than MHN or normal muscle fibers. The CHCT has a very
high sensitivity (97%) with a somewhat reduced specificity
(78%) (2). The CHCT is invasive, expensive, and, because
of the potentially life-threatening danger of a false-negative
diagnosis, is designed to err on the side of a false-positive
diagnosis. Additionally, the CHCT must be performed upon
freshly excised muscle strips at one of the few MH
diagnostic centers in the U.S.; patients therefore may have
to travel to have the test performed. In Europe, a similar
test, the in vitro contracture test (IVCT), is in use. The
IVCT has three diagnostic categories: MHS, MHN, and
MH equivocal (MHE). MHE indicates that the IVCT is
positive to either caffeine or halothane, but not to both (3).
To date, no better tests have been developed, but research
into genetic testing is ongoing.
The incidence of MH during general anesthesia is
estimated at 1 in 4,200 (suspicion of MH) to 1 in 250,000
(fulminant MH) (4). Males are more frequently affected
than females, and a muscular build appears to be a
predictive risk factor. Published case reports have linked
prior intraoperative MH events with later events without
Exertional Heat Illness
EHI is a disorder of excessive heat production, coupled
with insufficient heat dissipation. Although serious heat
illness events have been associated with adverse health
conditions, medications, and environmental factors, many
persons with EHI are normal and healthy before their EHI
episodes. In some cases, EHI can progress to exertional heat
The accepted diagnostic criteria for EHS include central
nervous system (CNS) abnormalities coupled with extreme
hyperthermia (i.e., a core body temperature higher than
40Y40.6-C or 104Y105-F). Neurological impairment may
first appear as inappropriate behavior, impaired judgment,
delirium, coma, or seizures (5). EHS can cause critical injury
to all organ systems in the body, including thermoreg-
ulatory, renal, cardiovascular, musculoskeletal, and hepatic.
Data on the incidence of EHS in the general population
is imprecise, but at least 994 hospitalizations for heat stroke
were reported by the U.S. Army based upon medical records
between 1980 and 2002 (6). A total of 37 deaths were
reported for this group, and associated conditions noted in
the medical records for the fatal cases included prior
respiratory infections, influenza, and streptococcal pneumo-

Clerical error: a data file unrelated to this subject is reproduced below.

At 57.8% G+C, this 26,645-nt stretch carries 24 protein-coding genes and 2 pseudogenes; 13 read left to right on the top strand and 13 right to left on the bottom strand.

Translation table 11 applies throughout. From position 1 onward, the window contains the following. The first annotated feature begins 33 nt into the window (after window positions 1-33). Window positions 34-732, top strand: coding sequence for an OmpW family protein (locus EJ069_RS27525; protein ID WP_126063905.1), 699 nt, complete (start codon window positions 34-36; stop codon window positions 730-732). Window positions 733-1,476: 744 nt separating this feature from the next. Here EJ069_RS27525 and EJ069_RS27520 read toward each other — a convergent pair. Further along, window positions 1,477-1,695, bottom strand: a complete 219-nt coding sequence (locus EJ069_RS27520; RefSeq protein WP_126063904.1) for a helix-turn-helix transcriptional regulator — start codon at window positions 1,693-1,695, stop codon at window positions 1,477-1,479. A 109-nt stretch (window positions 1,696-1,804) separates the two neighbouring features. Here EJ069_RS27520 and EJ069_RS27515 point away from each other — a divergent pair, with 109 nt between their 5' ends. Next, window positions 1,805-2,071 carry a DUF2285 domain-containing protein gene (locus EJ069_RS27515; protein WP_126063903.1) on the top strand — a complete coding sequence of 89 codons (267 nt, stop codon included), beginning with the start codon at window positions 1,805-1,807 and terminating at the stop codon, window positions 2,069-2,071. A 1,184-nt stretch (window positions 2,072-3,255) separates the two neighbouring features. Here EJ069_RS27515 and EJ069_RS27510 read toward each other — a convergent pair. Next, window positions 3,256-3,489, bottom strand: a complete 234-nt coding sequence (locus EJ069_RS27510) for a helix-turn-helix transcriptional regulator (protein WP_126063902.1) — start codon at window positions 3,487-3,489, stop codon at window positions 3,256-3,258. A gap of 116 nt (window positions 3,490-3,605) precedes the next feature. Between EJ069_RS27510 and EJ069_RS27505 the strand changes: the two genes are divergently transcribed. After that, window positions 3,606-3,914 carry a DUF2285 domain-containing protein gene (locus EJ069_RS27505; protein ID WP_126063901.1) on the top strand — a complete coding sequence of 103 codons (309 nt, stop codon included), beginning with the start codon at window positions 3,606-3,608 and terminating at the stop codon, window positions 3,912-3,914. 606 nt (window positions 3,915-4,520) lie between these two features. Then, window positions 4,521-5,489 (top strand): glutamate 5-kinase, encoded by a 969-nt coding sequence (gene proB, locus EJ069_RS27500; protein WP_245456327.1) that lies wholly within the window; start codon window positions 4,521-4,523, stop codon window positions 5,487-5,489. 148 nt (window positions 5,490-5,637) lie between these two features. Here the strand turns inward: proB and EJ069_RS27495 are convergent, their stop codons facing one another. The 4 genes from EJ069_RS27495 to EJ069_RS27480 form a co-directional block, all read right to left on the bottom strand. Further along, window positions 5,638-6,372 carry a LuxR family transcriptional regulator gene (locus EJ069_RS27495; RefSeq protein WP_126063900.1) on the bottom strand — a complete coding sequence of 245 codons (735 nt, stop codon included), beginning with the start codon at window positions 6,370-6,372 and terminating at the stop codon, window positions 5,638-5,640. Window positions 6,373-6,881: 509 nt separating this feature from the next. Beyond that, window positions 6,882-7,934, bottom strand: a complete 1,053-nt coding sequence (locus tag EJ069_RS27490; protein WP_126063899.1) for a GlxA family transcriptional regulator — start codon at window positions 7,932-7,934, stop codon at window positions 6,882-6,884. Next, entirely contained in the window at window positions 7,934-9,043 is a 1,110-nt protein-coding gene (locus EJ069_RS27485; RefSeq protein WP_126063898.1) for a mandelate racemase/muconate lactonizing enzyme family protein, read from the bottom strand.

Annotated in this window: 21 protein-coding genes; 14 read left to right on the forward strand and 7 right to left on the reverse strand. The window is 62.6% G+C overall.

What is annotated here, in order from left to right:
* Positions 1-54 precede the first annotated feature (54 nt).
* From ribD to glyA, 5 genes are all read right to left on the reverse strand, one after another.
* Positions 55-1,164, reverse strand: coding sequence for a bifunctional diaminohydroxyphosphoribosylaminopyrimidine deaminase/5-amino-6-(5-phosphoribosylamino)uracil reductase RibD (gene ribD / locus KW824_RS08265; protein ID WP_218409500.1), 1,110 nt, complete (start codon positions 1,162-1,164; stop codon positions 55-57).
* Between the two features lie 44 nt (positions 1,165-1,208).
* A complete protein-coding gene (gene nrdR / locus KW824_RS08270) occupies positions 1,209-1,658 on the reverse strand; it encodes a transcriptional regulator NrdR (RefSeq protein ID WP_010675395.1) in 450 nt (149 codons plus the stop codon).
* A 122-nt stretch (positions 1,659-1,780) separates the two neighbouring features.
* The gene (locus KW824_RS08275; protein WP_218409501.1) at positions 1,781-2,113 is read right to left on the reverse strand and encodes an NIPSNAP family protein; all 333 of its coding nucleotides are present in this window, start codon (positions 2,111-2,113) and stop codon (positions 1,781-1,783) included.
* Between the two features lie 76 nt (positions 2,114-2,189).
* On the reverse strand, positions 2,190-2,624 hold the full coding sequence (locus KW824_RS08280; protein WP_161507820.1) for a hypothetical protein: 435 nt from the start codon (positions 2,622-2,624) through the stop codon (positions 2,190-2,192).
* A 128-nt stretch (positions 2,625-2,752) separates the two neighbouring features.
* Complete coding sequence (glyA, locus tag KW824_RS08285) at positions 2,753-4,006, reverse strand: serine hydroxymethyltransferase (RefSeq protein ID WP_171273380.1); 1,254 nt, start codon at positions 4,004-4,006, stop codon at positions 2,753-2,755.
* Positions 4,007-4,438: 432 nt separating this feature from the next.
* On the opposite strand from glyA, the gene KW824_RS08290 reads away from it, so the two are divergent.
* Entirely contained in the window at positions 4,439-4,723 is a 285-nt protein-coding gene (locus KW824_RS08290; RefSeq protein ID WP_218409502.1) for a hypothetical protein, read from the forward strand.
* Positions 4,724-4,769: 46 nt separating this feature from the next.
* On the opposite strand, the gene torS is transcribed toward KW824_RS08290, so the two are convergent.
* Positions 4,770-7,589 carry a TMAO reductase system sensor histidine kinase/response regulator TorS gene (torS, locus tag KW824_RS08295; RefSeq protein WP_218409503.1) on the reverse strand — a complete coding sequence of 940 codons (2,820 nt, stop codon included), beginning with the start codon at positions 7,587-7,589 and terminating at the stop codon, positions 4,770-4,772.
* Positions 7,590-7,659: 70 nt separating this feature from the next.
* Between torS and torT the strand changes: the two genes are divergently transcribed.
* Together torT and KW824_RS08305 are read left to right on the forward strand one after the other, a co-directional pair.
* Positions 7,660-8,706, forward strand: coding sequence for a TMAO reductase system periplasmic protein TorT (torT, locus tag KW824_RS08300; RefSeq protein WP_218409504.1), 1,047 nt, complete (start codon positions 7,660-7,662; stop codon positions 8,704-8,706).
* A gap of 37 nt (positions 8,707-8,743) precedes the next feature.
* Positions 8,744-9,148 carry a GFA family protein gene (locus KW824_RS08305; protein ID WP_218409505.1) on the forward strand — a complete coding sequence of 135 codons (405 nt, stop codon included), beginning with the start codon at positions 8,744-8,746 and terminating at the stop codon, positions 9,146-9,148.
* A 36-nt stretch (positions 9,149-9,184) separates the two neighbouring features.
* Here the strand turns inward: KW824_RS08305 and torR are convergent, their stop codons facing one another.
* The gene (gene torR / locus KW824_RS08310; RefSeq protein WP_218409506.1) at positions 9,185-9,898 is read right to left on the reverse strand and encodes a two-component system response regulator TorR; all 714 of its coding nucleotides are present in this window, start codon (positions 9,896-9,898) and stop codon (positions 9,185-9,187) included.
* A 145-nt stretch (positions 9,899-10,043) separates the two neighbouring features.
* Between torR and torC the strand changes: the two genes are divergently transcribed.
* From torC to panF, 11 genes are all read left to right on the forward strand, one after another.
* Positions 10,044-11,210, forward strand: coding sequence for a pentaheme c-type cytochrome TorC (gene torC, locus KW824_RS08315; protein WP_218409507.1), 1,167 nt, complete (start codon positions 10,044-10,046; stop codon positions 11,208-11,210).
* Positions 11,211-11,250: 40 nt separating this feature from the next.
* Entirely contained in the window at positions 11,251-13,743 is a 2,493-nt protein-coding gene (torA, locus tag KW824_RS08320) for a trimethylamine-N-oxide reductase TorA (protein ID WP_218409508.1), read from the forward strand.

nia. Females are affected more often than males and
Caucasians more frequently than African American and
Hispanic individuals. Heat exhaustion is a milder form of
EHI, with no serious CNS signs. Exertional rhabdomyolysis
(ER), described later in this article, is a frequent complica-
tion of EHI, particularly in victims of heat stroke. EHI
occurs commonly in the summer or when unacclimated
people physically overexert themselves.
The key elements for treating acute EHI are rapid cooling
of core body temperature (to below 39-C or 102.2-F) and
aggressive hydration to restore intravascular volume, correct
electrolyte imbalances, and maintain urine output. Dantro-
lene has been used successfully to treat EHS in cases where
there is a history of MH, but its use in other cases of EHS is
ER is a syndrome of diverse etiology characterized by
destruction of the skeletal muscle cell membrane resulting
in massive release of intracellular creatine kinase (CK),
), myoglobin, and other intracellular constit-
uents. ER can occur in response to strenuous physical
activity, particularly exercise eccentric in nature, when
mechanical or metabolic stress damages muscle fibers. This
muscle damage can occur in the absence of high environ-
mental temperatures. ER also is seen as a consequence of
exertional heat exposure, coexisting with sickle cell trait or
use of dietary supplements (7,8).
Although the diagnostic criteria for ER are somewhat
controversial, clinical practice guidelines recognize a serum
CK level Q5 times normal and a urine analysis positive for
myoglobinuria as diagnostic. CK levels may peak between 12
and 96 hours after the end of exercise and then decline prog-
ressively. Musculoskeletal pain typically occurs 24Y48 h after
extreme or non-familiar exercise: cola-colored urine is the
primary sign reported by persons experiencing acute ER (7).
Although the true incidence of ER is unknown, 43.3% of
students in a Taiwan high school were identified as having
ER following an endurance test (9). In the United States,
most reported ER cases concern military recruits (2%Y40%)
within the first 6 d of basic training. Low levels of physical